cutaneous tuberculosis


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cu·ta·ne·ous tu·ber·cu·lo·sis

pathologic lesions of the skin caused by Mycobacterium tuberculosis.
Synonym(s): tuberculosis cutis

cu·ta·ne·ous tu·ber·cu·lo·sis

(kyū-tā'nē-ŭs tū-bĕr'kyū-lō'sis)
Pathologic lesions of the skin caused by Mycobacterium tuberculosis.
References in periodicals archive ?
Conclusion: Although higher specificity of cutaneous tuberculosis cases, the low sensitivity of PCR in this study, discourages the use of this method in routine diagnosis of cutaneous tuberculosis.
Cutaneous tuberculosis can be acquired from hematogenous or lymphatic dissemination of a pulmonary focus or by direct inoculation.
Cutaneous tuberculosis can be acquired from haematogenous or lymphatic dissemination of a pulmonary focus or by direct inoculation.
A cross-sectional study was conducted on 31 consecutive patients of cutaneous tuberculosis in the departments of Microbiology and Dermatology and STD UCMS and Guru Teg Bahadur Hospital Delhi, from November 2010 to March 2012.
All cases of multibacillary cutaneous tuberculosis developed within 1 year of the onset of leprosy.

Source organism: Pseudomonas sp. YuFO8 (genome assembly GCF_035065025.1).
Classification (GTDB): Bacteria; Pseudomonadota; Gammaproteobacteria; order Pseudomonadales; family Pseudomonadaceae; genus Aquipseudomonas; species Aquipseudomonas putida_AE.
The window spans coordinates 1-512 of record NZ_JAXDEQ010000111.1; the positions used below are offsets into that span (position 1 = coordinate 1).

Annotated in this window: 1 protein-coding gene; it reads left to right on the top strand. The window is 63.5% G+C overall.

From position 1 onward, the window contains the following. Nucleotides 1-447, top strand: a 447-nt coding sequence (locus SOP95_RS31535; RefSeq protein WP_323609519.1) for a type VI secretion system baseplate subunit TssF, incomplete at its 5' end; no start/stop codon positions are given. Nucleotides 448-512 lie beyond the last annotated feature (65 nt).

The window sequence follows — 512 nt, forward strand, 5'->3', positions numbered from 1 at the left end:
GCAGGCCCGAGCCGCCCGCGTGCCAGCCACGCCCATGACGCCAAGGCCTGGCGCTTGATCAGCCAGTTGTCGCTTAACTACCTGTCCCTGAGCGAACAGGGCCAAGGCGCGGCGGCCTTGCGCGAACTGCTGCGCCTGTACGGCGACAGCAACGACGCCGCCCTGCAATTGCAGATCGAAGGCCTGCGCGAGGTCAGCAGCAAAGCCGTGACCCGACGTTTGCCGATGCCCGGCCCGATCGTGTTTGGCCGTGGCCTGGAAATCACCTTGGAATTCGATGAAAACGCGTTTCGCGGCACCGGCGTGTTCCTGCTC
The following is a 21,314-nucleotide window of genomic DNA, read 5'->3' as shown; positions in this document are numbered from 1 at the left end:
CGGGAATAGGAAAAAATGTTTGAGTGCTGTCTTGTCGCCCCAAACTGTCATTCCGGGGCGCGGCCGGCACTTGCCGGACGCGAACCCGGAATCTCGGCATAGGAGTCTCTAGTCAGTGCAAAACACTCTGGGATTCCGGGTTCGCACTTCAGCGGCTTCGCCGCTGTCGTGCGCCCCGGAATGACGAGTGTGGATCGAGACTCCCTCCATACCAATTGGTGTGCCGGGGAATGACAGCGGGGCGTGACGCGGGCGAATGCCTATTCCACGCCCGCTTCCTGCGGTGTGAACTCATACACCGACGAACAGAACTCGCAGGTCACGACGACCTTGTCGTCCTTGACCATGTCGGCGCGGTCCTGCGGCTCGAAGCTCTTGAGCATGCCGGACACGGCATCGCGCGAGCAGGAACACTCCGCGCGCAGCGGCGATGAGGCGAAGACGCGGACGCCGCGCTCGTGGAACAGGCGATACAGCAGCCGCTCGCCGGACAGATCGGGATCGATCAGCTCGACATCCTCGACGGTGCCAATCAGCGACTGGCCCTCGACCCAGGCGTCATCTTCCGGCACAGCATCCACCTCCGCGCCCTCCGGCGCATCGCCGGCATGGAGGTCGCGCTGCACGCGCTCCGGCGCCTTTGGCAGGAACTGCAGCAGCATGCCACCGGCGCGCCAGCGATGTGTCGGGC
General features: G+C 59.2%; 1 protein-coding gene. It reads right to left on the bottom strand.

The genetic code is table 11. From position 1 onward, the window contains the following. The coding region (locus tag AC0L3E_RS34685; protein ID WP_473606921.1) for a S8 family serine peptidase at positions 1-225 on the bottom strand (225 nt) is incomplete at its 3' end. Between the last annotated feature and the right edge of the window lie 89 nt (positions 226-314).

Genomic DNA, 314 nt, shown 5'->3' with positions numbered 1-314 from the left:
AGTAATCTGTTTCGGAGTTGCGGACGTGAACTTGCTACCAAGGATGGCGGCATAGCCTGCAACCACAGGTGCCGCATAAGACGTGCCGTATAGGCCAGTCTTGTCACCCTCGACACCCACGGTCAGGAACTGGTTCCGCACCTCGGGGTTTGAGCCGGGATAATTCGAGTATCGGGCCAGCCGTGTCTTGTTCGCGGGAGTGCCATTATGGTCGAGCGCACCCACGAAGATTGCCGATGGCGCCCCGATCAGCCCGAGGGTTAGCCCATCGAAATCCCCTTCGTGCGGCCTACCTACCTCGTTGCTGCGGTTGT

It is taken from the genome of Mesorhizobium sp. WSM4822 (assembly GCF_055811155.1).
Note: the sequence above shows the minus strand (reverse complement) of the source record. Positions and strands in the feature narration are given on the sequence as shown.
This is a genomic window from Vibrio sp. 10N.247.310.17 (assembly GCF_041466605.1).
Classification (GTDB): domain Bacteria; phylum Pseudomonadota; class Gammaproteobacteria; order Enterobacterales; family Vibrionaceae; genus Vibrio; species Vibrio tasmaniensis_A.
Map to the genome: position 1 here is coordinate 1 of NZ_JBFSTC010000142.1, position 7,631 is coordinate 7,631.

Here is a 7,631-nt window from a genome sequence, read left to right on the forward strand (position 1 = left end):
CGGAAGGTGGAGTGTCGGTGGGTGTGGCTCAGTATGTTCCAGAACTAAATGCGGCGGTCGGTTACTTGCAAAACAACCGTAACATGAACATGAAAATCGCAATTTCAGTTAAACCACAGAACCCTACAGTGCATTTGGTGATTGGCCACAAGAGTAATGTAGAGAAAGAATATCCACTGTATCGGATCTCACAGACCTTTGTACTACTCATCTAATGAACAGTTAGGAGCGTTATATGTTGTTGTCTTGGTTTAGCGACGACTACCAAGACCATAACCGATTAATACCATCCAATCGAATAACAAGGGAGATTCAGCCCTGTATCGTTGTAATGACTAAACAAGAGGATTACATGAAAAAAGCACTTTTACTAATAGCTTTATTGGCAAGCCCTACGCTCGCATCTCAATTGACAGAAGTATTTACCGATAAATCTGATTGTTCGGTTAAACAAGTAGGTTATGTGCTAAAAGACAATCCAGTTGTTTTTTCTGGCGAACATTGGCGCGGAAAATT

Cutaneous tuberculosis was observed nearly as frequently as leishmaniasis in this series, accounting for 25% of the cutaneous infectious diseases diagnosed and 6% of the total cases diagnosed.
KEY WORDS: Cutaneous tuberculosis, Childhood, Youngest.
[9.] Farina MC, Gegundez MI, Pique E Esteban J, Martin L, Requena L, Barat A, Fernandez Guerrero M Cutaneous tuberculosis: A clinical, histopathologic and bacteriologic study.
Niels Ryberg Finsen of Denmark for demonstrating the therapeutic benefit of concentrated UV light in patients with cutaneous tuberculosis, also known as lupus vulgaris, Dr.
Lupus vulgaris is a progressive form of cutaneous tuberculosis which is acquired either exogenously by direct inoculation of the bacilli into the skin or endogenously by hematogenous or lymphatic spread from an underlying infected focus in a sensitized host with a moderate to high degree of immunity to Mycobacterium tuberculosis [1].
ROME -- Although cutaneous tuberculosis represents only a small percentage of new pediatric skin cases each year, it is a growing concern, especially in countries with a high rate of human immunodeficiency virus.